Types of Clematis
Types of Clematis
There are 10 different flower shapes in the Clematis group: single large flowers, double large flowers, C, Montana, C. Viticella, saucer shaped, star shaped, open bell shaped, bell shaped, tulip shaped and tubular.
The size and growth of Clematis varies greatly as well. In the image above left is the lovely C. Crystal fountain which is a variety bred for growing in small spaces, patios and containers as it only grows to around 1.8 m with very attractive flowers. Compare to C montana, which is a very vigorous Clematis, and grows 5-14m depending on the conditions.
Clematis are classified in three groups.
Group 1 are the early flowering types C. alpina, C. macropetala which have single, or double bell shaped flowers and C. montana, with large saucer shaped flowers and is one of the most popular Clematis to grow and easy. These are all no prune Clematis.
Group 2 are Clematis which flower early to mid summer and sometimes with a second flush mid to late summer. This group of Clematis have upright single, double saucer shaped flowers and are often very showy, such as the C. Crystal fountain.
Group 3 are the later flowering clematis which have large saucer shaped flowers in summer and early autumn. Within this group there are also small flowering Clematis which a variety of flower shapes, saucer, star shaped, bell and open bell and also tulip and tubular.
Information on how to plant and grow Clematis.
Early Flowering Clematis
The image above top center is C. cirrhosa which flowers in late winter and is evergreen. Early flowering too are C. alpina illustrated above left which flowers in late winter /early spring with delicate flowers in light pastel shades. Alpina is very hardy which makes it ideal for cold spots in the garden. It is deciduous and needs little or no pruning.
Illustrated center is the robust, easy to grow, popular and very vigorous C. montana. The are a number of varieties C. montana which have lovely vanilla scented flowers, such as rubens 'Pink Perfection' and 'Tetrarose' ; C. montana 'Elizabeth' 'Mayline' 'Miss Christine' and 'Oderata'.
Contrast with Clematis armandii, above right which has lovely white creamy scented flowers and glossy evergreen leaves. Ideal in many ways, but it is only ** hardy which means that it has to be in exactly the right spot to grow so well, otherwise it may look like the one in the image which because it is in a slightly chilly spot, its leaves are not as glossy and the flowers not so abundant. If you have the right spot, it is very hard to beat the beauty of C. armandii, but it must be sheltered..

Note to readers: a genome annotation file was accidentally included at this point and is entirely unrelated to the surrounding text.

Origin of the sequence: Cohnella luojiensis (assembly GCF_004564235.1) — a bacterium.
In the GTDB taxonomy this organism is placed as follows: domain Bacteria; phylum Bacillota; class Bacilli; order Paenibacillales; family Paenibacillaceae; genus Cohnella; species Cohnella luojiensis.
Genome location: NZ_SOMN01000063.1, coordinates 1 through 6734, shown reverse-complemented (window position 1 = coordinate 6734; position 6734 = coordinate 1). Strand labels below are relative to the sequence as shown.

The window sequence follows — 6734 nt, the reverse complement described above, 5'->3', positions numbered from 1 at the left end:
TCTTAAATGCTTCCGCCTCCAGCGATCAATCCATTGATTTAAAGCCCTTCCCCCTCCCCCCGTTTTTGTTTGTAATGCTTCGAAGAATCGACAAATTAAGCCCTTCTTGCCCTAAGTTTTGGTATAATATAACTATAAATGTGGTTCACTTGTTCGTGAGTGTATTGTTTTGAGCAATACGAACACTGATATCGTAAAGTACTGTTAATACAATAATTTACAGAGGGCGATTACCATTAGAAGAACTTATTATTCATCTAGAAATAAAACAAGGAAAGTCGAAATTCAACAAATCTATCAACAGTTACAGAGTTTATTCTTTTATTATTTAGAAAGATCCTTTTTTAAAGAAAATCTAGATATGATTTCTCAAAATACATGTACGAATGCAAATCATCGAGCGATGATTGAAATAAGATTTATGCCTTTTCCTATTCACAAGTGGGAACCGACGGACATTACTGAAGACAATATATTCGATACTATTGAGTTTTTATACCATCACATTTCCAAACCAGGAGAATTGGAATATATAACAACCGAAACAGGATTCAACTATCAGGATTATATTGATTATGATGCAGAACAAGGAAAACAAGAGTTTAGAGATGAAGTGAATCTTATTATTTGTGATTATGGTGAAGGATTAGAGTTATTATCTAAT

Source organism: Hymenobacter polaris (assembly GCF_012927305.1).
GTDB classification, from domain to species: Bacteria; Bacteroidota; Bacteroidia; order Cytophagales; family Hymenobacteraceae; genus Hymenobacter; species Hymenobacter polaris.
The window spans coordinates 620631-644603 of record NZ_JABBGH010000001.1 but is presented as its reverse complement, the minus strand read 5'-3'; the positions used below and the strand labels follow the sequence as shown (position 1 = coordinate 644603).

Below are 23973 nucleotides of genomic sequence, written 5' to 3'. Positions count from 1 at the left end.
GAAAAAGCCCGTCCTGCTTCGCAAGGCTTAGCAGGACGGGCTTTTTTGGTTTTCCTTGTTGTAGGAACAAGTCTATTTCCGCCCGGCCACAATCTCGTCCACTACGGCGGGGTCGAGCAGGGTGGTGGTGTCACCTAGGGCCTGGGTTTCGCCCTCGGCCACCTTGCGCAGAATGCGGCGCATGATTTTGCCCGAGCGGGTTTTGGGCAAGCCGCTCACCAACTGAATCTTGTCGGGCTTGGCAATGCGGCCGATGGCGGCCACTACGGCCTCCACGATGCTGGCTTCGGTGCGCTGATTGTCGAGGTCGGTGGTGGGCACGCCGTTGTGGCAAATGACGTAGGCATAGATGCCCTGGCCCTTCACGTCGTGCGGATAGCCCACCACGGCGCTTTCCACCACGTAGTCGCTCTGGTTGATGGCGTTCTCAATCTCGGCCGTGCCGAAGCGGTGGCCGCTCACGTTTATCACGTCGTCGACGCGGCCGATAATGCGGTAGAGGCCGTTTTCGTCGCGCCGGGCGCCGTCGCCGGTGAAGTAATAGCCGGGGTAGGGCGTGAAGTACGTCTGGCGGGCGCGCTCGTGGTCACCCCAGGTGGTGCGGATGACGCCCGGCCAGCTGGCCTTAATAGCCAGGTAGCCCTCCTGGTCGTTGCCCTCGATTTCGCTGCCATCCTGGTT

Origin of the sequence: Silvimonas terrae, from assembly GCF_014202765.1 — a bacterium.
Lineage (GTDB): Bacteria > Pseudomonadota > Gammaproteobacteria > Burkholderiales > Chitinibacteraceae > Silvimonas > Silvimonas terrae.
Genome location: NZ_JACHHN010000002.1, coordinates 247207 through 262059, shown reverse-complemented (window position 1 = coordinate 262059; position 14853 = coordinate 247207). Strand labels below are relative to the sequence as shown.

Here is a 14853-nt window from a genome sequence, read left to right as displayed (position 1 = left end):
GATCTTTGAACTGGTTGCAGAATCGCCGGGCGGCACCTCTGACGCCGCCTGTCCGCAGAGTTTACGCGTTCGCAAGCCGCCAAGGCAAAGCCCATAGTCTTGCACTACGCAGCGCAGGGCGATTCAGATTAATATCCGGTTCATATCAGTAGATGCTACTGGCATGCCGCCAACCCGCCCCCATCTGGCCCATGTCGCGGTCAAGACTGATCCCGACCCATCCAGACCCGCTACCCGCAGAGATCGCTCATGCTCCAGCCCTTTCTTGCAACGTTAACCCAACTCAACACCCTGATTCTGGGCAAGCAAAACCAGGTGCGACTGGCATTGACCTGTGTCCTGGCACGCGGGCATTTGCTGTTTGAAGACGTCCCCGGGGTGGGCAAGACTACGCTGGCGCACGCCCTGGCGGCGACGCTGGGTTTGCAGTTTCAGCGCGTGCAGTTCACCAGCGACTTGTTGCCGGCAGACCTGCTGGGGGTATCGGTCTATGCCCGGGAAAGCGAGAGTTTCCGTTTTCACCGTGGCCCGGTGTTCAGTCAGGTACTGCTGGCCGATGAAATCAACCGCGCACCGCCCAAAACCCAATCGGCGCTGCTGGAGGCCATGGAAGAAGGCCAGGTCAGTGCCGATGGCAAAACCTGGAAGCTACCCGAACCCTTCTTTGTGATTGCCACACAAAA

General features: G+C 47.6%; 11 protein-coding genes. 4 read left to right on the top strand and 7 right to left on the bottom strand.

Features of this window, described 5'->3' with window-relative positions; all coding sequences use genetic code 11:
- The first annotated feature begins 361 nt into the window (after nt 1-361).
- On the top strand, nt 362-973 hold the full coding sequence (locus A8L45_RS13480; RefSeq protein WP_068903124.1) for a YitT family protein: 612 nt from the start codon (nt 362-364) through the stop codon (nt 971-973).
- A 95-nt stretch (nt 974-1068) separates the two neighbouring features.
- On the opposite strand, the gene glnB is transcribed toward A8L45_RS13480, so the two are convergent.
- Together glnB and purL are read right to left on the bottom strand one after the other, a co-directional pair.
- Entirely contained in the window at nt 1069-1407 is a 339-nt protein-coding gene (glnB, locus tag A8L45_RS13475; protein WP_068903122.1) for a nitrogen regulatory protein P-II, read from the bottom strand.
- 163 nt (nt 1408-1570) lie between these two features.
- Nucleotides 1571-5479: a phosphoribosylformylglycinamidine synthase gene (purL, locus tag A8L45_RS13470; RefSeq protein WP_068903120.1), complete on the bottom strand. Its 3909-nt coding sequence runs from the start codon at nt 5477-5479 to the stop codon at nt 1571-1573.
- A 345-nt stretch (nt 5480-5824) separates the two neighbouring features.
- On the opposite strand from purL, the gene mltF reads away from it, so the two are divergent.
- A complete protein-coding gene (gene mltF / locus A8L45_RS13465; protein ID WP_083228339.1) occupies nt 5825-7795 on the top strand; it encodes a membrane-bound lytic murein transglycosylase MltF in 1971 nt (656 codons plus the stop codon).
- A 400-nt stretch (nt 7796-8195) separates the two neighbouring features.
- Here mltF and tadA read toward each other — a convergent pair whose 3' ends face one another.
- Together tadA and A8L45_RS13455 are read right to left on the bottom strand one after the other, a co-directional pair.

Summer and Late flowering Clematis
This is groups 2 and 3 Clematis and are among the most showy of the Clematis family. Most have large single or double saucer shaped flowers and bloom from early summer to early autumn.
This group include C. 'Crystal Fountain' illustrated top right. Left is Nelly Moser, a traditional Clematis with attractive stripes. Illustrated center is one of the late flowering Clematis in bloom late summer/early autumn is illustrated top right, C.tanguita 'Bill MacKenzie' with wonderful fluffy seed heads which look so attractive. It is a vigorous, easy quickly but vigorous means vigorous; 6 meters plus and it can easily swamp the plants around it so plant with care. In the right space it looks great and the seed heads are long lasting.
Far right is C. jackmanii which has large saucer shaped flowers. There are several jackmanii in the group and some are group 2 pruning, some group 3 so very important to check the label.
There are also dozens of new types of clematis offered for sale on line and in the garden centers. The pinterest page shown at the bottom has many clematis images to inspire you.
There are many scented Clematis, illustrated left is C. terniflora which is a late flowering vigorous sweetly scented variety. It is ideally suited to trailing along a wall or fence. Also scented is C. flammula particularity popular is 'Sweet Sensation'. Early flowering C. armandii and cirrhosa are scented and as detailed above many of the C. montanas
Easy to grow Clematis
Clematis are not the easiest of climbing plants to grow. Many have complicated pruning requirements and there is also Clematis wilt to contend with.
The easiest to grow tend to be Group 1 because you can forget about pruning. If you don't want the trouble of pruning each February stick to group 1.
Shade tolerant Clematis
Although principally sun loving there are a lot of Clematis which will tolerate semi shade. A number of the C. montana such as Oderata, Freda and Grandiflora all of which have the RHS garden merit award C. 'Nelly Moser' illustrated above is a lovely early to mid season flowering Clematis which grows to around 2-3m and fully hardy. The flowers are a lovely shade of pink with attractive stripes. Many of the Clematis viticella such as Carmencita, a lovely Crimson pink late flowering Group 3; Etoile Violette a purple Clematis which flowers well and has RHS garden merit award; and Clematis Piilu which will tolerate any aspect.
The C. Alpina group described above all tolerate semi shade flowering in early spring. A number of the specialist growers advertise many semi shade tolerant Clematis and by selecting a variety which has the logo as the RHS award of garden merit you cannot go far wrong. A tip when buying Clematis keep the label as it will give you pruning advise. If you have lost the label help is at hand, see video on clematis pruning groups.
Advice on how to plant, grow and prune Clematis Video on how to Plant Clematis Video Clematis Pruning Groups 1,2 and 3 explained Video How to Prune Group 2 Clematis Video How to Prune Group 3 Clematis